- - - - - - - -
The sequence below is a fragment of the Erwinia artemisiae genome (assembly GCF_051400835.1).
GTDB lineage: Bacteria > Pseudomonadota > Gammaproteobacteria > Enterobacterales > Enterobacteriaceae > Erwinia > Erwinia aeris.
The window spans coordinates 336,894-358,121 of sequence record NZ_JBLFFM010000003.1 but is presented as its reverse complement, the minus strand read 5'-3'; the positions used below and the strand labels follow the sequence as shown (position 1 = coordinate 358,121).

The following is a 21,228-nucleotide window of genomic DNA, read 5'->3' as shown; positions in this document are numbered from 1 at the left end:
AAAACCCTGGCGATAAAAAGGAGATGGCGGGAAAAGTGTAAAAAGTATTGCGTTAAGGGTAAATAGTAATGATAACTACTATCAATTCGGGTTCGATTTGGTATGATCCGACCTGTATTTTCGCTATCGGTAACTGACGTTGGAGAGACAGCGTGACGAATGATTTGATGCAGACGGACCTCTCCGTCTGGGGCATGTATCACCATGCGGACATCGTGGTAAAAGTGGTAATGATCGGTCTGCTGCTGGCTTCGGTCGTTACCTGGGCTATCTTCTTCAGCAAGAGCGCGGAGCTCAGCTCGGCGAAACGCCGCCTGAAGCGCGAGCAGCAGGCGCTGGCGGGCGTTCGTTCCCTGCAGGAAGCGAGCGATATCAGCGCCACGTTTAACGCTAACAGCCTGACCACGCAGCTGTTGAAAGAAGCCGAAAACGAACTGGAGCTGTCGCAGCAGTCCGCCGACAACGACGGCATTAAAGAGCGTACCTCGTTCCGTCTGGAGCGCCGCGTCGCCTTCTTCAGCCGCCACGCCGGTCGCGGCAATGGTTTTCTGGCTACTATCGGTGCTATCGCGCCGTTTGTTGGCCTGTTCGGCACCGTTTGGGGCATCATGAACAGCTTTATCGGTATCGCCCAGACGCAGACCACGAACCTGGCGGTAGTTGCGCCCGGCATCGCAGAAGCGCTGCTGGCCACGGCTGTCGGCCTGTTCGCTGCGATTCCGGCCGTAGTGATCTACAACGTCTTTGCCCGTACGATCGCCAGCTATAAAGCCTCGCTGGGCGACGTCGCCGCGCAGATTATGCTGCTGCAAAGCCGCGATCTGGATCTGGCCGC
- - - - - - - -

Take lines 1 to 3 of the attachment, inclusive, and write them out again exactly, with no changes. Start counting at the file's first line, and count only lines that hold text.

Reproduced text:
The sequence below is a fragment of the Erwinia artemisiae genome (assembly GCF_051400835.1).
GTDB lineage: Bacteria > Pseudomonadota > Gammaproteobacteria > Enterobacterales > Enterobacteriaceae > Erwinia > Erwinia aeris.
The window spans coordinates 336,894-358,121 of sequence record NZ_JBLFFM010000003.1 but is presented as its reverse complement, the minus strand read 5'-3'; the positions used below and the strand labels follow the sequence as shown (position 1 = coordinate 358,121).